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A combinatorial approach to multiplicative functions

As usual, let \mathbb N denote the set of the positive integers. A function f defined on \mathbb N is said to be multiplicative if f(mn)=f(m)f(n) for every pair of coprime integers m,n\in\mathbb N. Many well-known arithmetic functions are multiplicative, for instance:

  1. The number of divisors of n: \tau(n)
  2. The sum of divisors of n: \sigma(n)
  3. More generally, the sum of the k-th powers of the divisors of n: \sigma_k(n) (note that \tau(n)=\sigma_0(n) and \sigma(n)=\sigma_1(n))
  4. Euler’s function, \varphi(n): the number of positive integers not exceeding n that are coprime to n

And many more. (See here for a more comprehensive list.)

Many arithmetic functions F(n) can be represented as

\displaystyle F(n)=\sum_{d\mid n}f(d)

for some arithmetic function f(n). For example, \displaystyle \tau(n)=\sum_{d\mid n} 1, \displaystyle \sigma(n)=\sum_{d\mid n} d, or \displaystyle \sigma_k(n)=\sum_{d\mid n} d^k, in general.

Lemma. If

\displaystyle F(n)=\sum_{d\mid n}f(d)

and f is multiplicative, then so is F.

Proof. For m,n coprime,

\displaystyle F(mn)=\sum_{d\mid mn}f(d)=\sum_{\substack{d_1\mid m\\ d_2\mid n}}f(d_1d_2)

\displaystyle=\sum_{\substack{d_1\mid m\\ d_2\mid n}}f(d_1)f(d_2)=\sum_{d_1\mid m}f(d_1)\sum_{d_2\mid n}f(d_2)=F(m)F(n).\quad \square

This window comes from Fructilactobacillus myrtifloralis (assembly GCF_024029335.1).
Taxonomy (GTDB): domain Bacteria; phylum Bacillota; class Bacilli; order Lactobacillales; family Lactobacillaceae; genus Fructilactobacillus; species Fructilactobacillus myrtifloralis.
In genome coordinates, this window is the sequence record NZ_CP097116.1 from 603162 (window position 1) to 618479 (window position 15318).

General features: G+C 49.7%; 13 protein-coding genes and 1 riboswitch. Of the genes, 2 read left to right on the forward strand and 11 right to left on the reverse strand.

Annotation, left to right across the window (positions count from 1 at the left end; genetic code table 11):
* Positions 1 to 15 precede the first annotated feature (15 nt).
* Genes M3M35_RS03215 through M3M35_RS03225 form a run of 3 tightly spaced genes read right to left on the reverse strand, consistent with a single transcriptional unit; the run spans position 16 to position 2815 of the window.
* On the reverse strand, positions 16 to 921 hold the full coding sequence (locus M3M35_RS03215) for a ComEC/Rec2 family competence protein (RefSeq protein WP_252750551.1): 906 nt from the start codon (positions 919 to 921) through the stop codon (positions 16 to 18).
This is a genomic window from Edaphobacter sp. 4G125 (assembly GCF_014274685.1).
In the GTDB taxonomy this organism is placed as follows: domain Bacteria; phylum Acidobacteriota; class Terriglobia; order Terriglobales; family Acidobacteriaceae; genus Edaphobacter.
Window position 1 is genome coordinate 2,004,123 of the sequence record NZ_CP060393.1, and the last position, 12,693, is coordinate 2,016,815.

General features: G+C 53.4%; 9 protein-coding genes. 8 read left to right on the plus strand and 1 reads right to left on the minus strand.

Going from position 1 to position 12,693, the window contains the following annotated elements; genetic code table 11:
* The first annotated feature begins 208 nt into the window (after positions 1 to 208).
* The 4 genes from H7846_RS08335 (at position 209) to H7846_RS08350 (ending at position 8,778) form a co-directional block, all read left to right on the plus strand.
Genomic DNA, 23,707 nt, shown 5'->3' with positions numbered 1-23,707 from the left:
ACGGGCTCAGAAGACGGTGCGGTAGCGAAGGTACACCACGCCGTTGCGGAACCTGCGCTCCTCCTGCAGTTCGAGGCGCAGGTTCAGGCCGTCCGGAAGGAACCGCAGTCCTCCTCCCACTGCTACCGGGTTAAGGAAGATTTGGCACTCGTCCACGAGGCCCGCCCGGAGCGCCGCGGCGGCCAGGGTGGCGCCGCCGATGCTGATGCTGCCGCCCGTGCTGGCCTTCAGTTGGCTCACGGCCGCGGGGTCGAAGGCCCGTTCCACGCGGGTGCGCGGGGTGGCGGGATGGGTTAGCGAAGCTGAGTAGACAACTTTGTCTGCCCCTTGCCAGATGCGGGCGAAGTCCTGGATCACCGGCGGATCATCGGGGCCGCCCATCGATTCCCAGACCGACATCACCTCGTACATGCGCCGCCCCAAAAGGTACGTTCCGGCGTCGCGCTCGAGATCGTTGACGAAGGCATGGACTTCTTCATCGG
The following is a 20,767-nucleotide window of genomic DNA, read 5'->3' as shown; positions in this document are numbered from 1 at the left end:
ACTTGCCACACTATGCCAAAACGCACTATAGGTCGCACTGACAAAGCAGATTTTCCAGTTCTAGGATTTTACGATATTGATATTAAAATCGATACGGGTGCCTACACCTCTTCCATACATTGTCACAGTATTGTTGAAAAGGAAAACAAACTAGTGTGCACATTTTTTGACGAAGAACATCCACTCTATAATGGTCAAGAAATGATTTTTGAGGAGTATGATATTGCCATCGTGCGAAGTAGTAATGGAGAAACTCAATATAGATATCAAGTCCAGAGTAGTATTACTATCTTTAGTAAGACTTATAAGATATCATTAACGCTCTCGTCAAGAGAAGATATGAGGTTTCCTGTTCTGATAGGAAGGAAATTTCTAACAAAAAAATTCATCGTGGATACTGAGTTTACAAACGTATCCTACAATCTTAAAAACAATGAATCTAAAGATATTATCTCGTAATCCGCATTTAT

This little lemma shows that \tau(n), \sigma(n), or \sigma_k(n) in general, is multiplicative for each k.

However, my original intention was to illustrate a combinatorial reasoning proving that these functions are multiplicative!

Let us first consider the divisor function \tau(n). Let m,n be coprime. Note that each divisor of mn is of the form d_1d_2 where d_1\mid m and d_2\mid n; further, each such pair (d_1,d_2) corresponds to a unique divisor of n. Thus there is a bijection between the sets

\{d:d\mid mn\} and \{(d_1,d_2):d_1\mid m, d_2\mid n\}

which implies \tau(mn)=\tau(m)\tau(n). And the same idea works for \sigma_k(n) in general.

Okay that actually wasn’t different from our previous proof. But the next one will be! Consider the Euler function \varphi(n) this time. Again, let m,n be coprime. Let (\mathbb Z/n\mathbb Z)^\times denote the set of elements from \{1,2,\dots,n\} that are coprime to n. If a is coprime to mn, then a is coprime to each of m,n. Further, each pair (a_1,a_2)\in (\mathbb Z/m\mathbb Z)^\times\times(\mathbb Z/n\mathbb Z)^\times corresponds to a unique a\in(\mathbb Z/mn\mathbb Z)^\times by the Chinese remainder theorem (in modern notation we write

\displaystyle (\mathbb Z/mn\mathbb Z)^\times\cong(\mathbb Z/m\mathbb Z)^\times\times(\mathbb Z/n\mathbb Z)^\times

as groups.) Thus we have a bijection between the sets, and so

\varphi(mn)=|(\mathbb Z/mn\mathbb Z)^\times|=|(\mathbb Z/m\mathbb Z)^\times|\cdot |(\mathbb Z/mn\mathbb Z)^\times|=\varphi(m)\varphi(n)

The underlying strategy in the above proofs can be outlined as follows:

  1. Take a hypothetical multiplicative function f(n)
  2. Find a set S(n) such that f(n)=|S(n)|
  3. Find a bijection between S(mn) and S(m)\times S(n) for coprime m,n.

If we want to show that a function is totally multiplicative, we can replace ‘coprime’ by ‘arbitrary’ in 3.


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